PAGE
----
It happened, once upon a time, that the Marquis de Sade was in a good humor. He wrote a novel Aline and Valcour, in which he created a utopia. In Tamoë there was no capital punishment. If society had to take measures against a murderer, it put him in a boat with a month’s supplies, and launched him on the tide to meet his fate: to become, perhaps, someone else’s problem. At any rate, the people of Tamoë did not have to think about him again, and were able to return to their sun-soaked, caring-and-sharing South Pacific lives.
When children kill other children, we come close to wishing for a Sadean solution. They come near to the top of the list of what society would prefer not to think about. We cannot kill them, but how can we bear for them to live among us? Under what circumstances can they do so? Without the dark dungeon and the lock, how can we withstand the assault on our own shreds of innocence? We would, if we could, launch them on dark waters of forgetfulness; simply rub them out, as monstrous blots. But since they cannot be made to disappear, we unite in moral panic. Their acts, their persons, provoke a hysterical vigilante reaction. The bereaved family’s desire for revenge is vented again and again through the national media. Their private suffering becomes a public spectacle.
Outrage is mixed with bewilderment. Something in our language itself seems violated. “Innocent” and “victim” make a pair. The words are close-coupled. “Innocent” and “child” also make a pair. We are half-accustomed to the idea of guilty victims; courts throughout the world have been trying women for years for the crime of being raped. But “innocent offender”? No system of justice can accommodate the idea, and no system of law or welfare is designed to deal with crimes that are so rare.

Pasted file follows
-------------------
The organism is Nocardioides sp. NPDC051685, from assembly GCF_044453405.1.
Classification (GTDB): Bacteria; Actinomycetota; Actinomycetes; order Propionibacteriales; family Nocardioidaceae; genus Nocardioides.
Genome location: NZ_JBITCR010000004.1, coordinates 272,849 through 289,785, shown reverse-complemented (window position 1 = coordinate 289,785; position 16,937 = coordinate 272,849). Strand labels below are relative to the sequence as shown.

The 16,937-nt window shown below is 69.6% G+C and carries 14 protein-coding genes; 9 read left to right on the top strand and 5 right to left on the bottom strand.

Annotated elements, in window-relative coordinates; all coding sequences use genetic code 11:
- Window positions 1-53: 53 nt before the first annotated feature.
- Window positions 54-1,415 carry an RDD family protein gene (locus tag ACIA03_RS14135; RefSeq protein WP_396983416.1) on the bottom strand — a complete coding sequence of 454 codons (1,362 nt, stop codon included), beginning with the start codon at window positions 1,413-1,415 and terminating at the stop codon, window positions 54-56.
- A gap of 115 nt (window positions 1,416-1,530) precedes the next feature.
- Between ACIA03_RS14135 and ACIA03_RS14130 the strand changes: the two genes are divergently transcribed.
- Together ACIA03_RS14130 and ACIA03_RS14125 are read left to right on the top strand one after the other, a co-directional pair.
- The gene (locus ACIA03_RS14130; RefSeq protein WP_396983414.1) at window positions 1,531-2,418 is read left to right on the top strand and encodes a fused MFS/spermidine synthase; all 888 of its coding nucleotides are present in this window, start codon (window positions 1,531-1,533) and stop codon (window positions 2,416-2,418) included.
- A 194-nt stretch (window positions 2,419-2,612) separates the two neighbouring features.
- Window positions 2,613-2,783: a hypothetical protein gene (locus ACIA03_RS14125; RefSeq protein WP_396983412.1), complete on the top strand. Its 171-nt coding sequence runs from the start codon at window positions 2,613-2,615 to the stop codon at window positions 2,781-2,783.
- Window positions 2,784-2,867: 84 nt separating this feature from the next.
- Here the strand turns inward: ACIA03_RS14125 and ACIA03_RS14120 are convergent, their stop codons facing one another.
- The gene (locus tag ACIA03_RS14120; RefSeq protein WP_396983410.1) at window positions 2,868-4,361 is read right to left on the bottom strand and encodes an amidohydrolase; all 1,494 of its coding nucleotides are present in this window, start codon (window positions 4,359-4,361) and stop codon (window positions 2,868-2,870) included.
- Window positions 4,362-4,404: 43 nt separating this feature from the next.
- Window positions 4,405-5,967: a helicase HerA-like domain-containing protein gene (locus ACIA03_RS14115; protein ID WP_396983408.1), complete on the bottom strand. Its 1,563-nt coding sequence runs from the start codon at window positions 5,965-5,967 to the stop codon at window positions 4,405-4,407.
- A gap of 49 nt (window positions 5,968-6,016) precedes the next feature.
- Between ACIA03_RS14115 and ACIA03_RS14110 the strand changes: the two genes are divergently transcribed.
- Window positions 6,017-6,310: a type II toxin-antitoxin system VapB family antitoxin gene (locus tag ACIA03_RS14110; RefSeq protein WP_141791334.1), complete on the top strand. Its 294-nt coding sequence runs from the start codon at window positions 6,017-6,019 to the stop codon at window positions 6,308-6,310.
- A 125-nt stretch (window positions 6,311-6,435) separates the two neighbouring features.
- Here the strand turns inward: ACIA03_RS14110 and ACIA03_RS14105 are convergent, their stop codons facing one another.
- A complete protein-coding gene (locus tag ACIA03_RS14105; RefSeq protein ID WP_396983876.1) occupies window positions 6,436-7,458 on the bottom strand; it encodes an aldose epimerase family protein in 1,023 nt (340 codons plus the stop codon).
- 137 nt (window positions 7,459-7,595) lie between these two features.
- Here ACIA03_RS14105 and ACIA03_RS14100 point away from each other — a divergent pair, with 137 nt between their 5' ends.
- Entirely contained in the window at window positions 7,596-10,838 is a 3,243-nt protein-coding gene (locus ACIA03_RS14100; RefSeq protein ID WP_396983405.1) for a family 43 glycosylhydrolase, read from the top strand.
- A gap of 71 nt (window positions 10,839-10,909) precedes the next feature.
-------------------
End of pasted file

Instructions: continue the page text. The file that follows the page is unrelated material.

Gitta Sereny has been involved with the case of Mary Bell from its origin in 1968, when two young girls, aged eleven and thirteen, were tried for the killing of two small boys, three and four years old. The girls were Mary and Norma Bell—they were neighbors, but not related—and the dead children were Brian Howe and Martin Brown. Both the victims were known to the girls, and to most of the district. They were children who toddled from house to house and played in the streets, in their working-class area of the northeastern city of Newcastle-upon-Tyne.
When Martin’s body was found in the rubble of a derelict house, it was unmarked, except for the blood and saliva that had run from the mouth. Poisoning was considered and rejected, and it was decided that the child had met with some strange accident. Nine weeks later the body of Brian Howe was found on waste ground. The pressure marks and scratches on his neck indicated that he had been killed, but so little force had been used that the …
Growing Up December 2, 1999